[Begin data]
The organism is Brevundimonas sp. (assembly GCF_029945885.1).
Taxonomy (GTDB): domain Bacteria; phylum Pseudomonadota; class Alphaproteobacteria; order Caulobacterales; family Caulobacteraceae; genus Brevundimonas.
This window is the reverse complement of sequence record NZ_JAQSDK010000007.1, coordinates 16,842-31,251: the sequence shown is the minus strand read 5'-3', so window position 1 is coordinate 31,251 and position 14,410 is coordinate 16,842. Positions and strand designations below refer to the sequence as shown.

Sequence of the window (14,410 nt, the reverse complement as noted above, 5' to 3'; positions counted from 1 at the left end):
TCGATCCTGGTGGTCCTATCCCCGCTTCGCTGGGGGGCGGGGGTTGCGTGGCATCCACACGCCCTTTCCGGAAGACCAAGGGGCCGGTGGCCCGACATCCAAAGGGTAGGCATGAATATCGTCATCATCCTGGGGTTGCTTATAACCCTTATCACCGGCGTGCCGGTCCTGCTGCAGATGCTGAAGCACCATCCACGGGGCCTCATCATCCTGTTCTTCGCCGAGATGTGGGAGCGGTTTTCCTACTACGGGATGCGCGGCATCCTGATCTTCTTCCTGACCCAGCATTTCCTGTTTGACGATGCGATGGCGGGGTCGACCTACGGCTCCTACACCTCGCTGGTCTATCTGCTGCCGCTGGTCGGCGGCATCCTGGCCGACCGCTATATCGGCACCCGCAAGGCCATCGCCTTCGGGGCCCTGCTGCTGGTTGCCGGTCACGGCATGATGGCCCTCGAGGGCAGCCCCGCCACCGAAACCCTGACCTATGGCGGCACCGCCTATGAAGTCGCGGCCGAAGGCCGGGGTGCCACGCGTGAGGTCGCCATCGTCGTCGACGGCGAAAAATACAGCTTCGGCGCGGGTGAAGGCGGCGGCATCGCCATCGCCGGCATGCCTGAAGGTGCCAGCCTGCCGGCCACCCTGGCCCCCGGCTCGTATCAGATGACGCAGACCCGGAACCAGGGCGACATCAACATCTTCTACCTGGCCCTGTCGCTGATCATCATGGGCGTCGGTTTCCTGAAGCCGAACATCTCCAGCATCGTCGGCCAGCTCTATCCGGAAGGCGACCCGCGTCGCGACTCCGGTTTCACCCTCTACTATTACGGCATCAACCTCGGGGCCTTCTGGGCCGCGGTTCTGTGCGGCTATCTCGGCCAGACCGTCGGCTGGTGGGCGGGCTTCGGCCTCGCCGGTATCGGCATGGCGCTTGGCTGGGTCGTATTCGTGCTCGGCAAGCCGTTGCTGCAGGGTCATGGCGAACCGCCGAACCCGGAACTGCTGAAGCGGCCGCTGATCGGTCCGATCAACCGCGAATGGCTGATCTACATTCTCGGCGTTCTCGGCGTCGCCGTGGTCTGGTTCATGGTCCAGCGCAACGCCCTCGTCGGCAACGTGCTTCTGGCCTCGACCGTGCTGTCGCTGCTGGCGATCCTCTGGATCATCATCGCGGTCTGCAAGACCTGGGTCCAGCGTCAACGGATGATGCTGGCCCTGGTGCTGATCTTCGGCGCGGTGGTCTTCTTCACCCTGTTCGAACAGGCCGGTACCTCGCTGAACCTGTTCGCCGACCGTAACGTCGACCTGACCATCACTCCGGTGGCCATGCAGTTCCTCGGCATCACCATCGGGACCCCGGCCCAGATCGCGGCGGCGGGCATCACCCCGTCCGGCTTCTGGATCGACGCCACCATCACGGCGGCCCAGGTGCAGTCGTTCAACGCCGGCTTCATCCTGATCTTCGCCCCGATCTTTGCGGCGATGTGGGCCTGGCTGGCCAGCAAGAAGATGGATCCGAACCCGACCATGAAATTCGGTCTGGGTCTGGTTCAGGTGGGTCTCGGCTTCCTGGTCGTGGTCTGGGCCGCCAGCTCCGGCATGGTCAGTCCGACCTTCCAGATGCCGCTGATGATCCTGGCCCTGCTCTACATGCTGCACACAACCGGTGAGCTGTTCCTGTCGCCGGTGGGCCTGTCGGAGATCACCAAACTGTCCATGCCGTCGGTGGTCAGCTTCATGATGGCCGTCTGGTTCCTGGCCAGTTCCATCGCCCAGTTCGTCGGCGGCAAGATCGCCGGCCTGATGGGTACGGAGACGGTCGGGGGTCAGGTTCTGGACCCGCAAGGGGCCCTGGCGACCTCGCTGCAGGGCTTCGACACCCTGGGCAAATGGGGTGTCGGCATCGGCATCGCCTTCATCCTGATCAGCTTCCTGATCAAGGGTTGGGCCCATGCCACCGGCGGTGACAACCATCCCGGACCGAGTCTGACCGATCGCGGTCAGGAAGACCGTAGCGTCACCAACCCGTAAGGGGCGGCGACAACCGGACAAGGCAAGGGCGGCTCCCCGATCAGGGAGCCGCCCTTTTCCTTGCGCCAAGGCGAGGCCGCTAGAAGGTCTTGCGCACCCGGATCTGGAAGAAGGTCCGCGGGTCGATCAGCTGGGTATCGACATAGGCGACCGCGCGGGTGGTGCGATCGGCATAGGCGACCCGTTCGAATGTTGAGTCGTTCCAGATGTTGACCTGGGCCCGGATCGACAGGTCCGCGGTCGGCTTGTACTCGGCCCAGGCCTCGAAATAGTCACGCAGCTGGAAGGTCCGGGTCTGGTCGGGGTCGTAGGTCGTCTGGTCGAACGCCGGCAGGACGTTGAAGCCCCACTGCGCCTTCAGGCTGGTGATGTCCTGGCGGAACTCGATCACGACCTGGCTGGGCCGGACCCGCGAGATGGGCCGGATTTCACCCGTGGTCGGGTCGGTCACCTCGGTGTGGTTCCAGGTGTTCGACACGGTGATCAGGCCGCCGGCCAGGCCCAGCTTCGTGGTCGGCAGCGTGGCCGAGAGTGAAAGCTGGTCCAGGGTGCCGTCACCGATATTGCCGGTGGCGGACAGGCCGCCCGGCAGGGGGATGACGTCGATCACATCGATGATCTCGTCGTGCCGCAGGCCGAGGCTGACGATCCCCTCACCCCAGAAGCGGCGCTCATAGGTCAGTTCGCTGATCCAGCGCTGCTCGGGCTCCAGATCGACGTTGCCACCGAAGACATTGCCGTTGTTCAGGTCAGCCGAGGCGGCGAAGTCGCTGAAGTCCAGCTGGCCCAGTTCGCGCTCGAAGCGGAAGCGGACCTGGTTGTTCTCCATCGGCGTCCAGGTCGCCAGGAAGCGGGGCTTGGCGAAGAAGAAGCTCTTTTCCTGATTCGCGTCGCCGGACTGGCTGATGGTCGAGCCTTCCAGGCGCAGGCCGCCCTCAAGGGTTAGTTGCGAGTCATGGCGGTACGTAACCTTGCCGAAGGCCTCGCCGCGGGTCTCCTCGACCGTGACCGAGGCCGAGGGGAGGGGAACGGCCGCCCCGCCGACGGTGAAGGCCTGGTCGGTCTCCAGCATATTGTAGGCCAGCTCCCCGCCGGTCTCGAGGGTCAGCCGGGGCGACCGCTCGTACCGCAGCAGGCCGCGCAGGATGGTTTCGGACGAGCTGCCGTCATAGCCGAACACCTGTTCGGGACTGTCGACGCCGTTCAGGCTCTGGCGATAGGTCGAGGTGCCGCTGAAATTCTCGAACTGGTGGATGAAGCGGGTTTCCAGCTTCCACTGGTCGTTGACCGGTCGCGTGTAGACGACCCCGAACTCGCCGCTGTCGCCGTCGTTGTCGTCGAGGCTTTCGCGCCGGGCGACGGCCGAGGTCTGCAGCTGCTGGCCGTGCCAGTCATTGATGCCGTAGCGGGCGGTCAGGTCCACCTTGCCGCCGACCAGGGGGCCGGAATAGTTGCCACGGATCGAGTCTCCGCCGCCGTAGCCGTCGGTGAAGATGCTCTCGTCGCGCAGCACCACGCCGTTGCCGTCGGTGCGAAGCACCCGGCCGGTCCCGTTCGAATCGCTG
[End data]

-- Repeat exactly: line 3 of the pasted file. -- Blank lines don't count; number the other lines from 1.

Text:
This window is the reverse complement of sequence record NZ_JAQSDK010000007.1, coordinates 16,842-31,251: the sequence shown is the minus strand read 5'-3', so window position 1 is coordinate 31,251 and position 14,410 is coordinate 16,842. Positions and strand designations below refer to the sequence as shown.